Year In Review: Rajan Lakhani's Top Albums Of 2013 [Playlist]

on Wednesday, January 01, 2014
Words: Rajan Lakhani

Following my top tracks of 2013, here are my top ten albums of 2013. Check out the handy YouTube playlist below, to listen along to tracks from each of the top ten - featuring the likes of Queens Of The Stone Age and Jon Hopkins.

10. Bleached - 'Ride Your Heart '

Bleached deliver one catchy punk-pop choon after another on this rip-roaringly enjoyable listen. The energy of the band on 'Ride Your Heart' is infectious and while it won't win any marks for originality, there are hooks aplenty to grab the attention throughout this no fuss, all fun record.

9. Jon Hopkins - 'Immunity'

One of the few artists on the Mercury Prize shortlist that deserved their nomination, this has been a breakout year for Jon Hopkins. Inspired by the story arc of a night out, there is a warmth running throughout 'Immunity' which makes it feel like you've been given privileged access to Hopkins' own personal world. An impeccably crafted album.

8. Phosphorescent - 'Muchacho'

The strength of the single 'Song for Zula' has deservedly brought this very impressive record to wider attention. While Phosphorescent's Matthew Houck may have previously recorded a Willie Nelson tribute record, this is no straight-forward country record, adding electronic beats and programmed strings to heighten the impact of his pastoral tales of heartbreak.

7. Nick Cave - 'Push The Sky Away'

While I've always appreciated Nick Cave and the Bad Seeds, I'd never really got into them. That changed with Push The Sky Away, which struck a chord with me. The record is stripped back compared to his previous records but that's the genius of the album as it draws you in with its subtlety. There's no need for Grinderman-esque shock tactics from Cave as the music is powerful enough in its own right. A late- career masterpiece from one of rock's premier storytellers.

6. Hiss Golden Messenger - 'Haw'

I often find I know I've listened to a really good record when a few weeks later I can still remember exactly where I was when I first heard it. Haw is one such beguiling record with a sound that has charms you can't fail to succumb to and want to wrap yourself in. The album impressively draws together a variety of musical styles covering folk, country, gospel and soul and the arrangements are intricate, drawing you into their stories of love and devotion. Magical.

5. Queens of The Stone Age - '...Like Clockwork'

Despite the myriad of guest stars and departures, …Like Clockwork is one of QOTSA's most cohesive efforts yet. Like all quality records, its seductive potency grows with each listen. While their signature stoner desert rock underpins the record, Josh Homme has successfully broadened the band's sound, opening up a new direction from a group which was threatening to become entrapped by its own mythology.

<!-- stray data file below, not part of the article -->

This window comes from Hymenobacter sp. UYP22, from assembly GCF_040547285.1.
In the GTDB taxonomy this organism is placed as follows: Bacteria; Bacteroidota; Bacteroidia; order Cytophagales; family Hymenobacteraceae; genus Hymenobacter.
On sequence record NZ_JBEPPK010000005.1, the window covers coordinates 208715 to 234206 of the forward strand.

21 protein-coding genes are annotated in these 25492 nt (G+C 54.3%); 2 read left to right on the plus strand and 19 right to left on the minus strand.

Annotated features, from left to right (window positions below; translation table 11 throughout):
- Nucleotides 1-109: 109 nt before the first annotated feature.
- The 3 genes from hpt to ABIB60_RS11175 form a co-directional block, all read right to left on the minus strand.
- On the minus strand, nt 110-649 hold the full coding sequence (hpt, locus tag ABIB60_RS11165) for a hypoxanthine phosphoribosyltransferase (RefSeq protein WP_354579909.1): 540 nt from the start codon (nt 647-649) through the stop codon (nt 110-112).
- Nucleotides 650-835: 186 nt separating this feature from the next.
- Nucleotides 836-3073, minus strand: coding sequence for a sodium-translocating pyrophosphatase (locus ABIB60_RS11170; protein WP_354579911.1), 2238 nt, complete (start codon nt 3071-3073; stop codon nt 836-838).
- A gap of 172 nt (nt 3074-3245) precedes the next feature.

4. Deerhunter - 'Monomania'

While you can never call Bradford Cox's music predictable, whether under the guise of Deerhunter or Atlas Sound, he consistently produces brilliant records. Monomania is yet another stunning addition to his already very impressive body of work. Despite the distortion that litters the record, it's his most accessible album yet as the instant melodies shine through leaving a lasting impact.

3. Vampire Weekend - 'Modern Vampires Of The City'

While their knack for delivering bouncy indie-pop has never been in question, some quarters have (unfairly) dismissed Vampire Weekend as a preppy novelty band. Those critics have been silenced with 'Modern Vampires' which finds the group wrestling with weighty issues like faith and age. The band's sonic smarts are still there with the album holding together beautifully but lyrically they've stepped it up significantly. As someone in their late 20s too, I found myself relating a lot to the themes explored and while the record doesn't try to offer any answers, it comes across as both warm and comforting. Vampire Weekend now have added heart to their songwriting, and they're all the better for it.

2. Mikal Cronin - 'MCII'

MCII shows off Cronin's prodigious songwriting talent, delivering one great track after another. It's hugely impressive, a power pop classic that continues the heritage of Nirvana and Weezer. Cronin's biggest trick is to deliver such brilliant melodies that make the record both feel contemporary and classical at the same time. Rarely are albums as inviting as this - you won't hear a more enjoyable record this year.

1. Suede - 'Bloodsports'

Suede seemed to have achieved everything in their career. A great debut (Suede), an all-time classic (Dog Man Star), a superlative pop record (Coming Up) and a fantastic b-sides collection (Sci-Fi Lullabies). Yet, the misfiring 'A New Morning' damaged their critical and popular standing hugely. However, Suede have always been at their best when they've had something to prove. Having reestablished themselves on the back of their storming live reunion shows, Suede duly delivered a comeback classic this year with 'Bloodsports', restoring them to the vanguard of British guitar music. Based around the lifeycle of a relationship, Bloodsports is a perfect mix of stomping anthems and gorgeous torch ballads. and represents the sound of a band grasping their second chance with a vigour that's peerless.

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